The urgency to solve for virtual fit, once relegated online, has extended to stores, where the pandemic has made trying on clothing more complicated.
Reopened stores are mostly contactless, meaning that fitting rooms are closed, restricted or just unappealing; 65 per cent of women feel unsafe trying on apparel in dressing rooms, according to First Insight. Thus, shoppers are left to guess size and fit — and more inclined to adopt the buy-then-try behaviours that mimic e-commerce. The phenomenon has compromised a key value proposition for stores; fit is the top reason for online returns, which for apparel can be 40 per cent. Even before the pandemic, returns overall cost retailers one-third of their revenues annually.
“People are using their bedrooms as fitting rooms,” says Haniff Brown, founder and CEO of fit-tech startup Fit:Match. Next month, Fit:Match will open a first-of-its-kind fit studio in Chicago’s Oakbrook Center that scans people to make product recommendations. More than 50 brands have signed on, including Ted Baker, Good American and Under Armour, and Fit:Match plans to open studios in Los Angeles and Dallas this autumn as part of a national expansion.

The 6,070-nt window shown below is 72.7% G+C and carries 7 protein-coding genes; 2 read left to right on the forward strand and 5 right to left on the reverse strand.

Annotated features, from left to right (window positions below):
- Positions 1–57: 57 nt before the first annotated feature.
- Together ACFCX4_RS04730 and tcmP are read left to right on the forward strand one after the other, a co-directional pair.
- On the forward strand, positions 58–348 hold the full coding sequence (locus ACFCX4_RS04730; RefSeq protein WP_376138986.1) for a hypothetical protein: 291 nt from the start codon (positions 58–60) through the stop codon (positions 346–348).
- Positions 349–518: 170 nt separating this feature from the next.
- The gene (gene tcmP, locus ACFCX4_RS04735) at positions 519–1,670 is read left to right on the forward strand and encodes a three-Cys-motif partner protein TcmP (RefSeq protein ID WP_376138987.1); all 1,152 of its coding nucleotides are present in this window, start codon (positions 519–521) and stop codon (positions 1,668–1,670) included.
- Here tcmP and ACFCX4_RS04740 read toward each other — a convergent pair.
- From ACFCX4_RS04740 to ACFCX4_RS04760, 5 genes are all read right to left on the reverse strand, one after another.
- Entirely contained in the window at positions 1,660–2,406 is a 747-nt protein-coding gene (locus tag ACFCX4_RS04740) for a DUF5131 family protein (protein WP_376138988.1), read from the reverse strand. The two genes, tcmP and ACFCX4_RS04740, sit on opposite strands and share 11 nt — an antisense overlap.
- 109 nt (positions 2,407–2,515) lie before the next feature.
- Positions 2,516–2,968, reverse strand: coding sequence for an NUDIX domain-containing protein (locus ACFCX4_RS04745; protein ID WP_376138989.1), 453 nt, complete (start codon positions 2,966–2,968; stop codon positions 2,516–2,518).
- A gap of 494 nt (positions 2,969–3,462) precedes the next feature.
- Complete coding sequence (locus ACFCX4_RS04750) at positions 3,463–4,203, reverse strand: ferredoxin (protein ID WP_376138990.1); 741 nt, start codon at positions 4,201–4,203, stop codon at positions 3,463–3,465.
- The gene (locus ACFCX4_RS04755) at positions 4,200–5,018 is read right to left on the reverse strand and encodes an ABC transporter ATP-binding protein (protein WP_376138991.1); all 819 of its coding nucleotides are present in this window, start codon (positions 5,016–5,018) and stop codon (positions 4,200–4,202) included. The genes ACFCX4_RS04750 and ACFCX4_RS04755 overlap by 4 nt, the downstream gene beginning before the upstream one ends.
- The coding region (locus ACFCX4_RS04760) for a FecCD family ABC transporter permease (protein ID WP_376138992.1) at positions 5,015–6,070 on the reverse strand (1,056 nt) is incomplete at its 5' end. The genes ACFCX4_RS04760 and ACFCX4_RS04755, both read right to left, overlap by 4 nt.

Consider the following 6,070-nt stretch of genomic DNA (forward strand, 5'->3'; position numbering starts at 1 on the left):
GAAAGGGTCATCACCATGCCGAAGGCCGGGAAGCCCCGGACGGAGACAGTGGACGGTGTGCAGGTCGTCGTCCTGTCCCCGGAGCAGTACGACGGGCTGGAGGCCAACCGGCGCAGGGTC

Fit technology hasn’t been a slam-dunk, online or otherwise. Ideal fit is as much about personal preference as it is about mathematical measurements, and without consistent sizing across brands, size recommendations require precise measurements from both the customer and the brand. But during the pandemic, with retail stores hit hard, brands are relying on fitting room tech to not just bring customers back into stores, but improve the experience. A new sense of urgency could unlock virtual fit, be it online or in person.
The full article read on the Vogue Business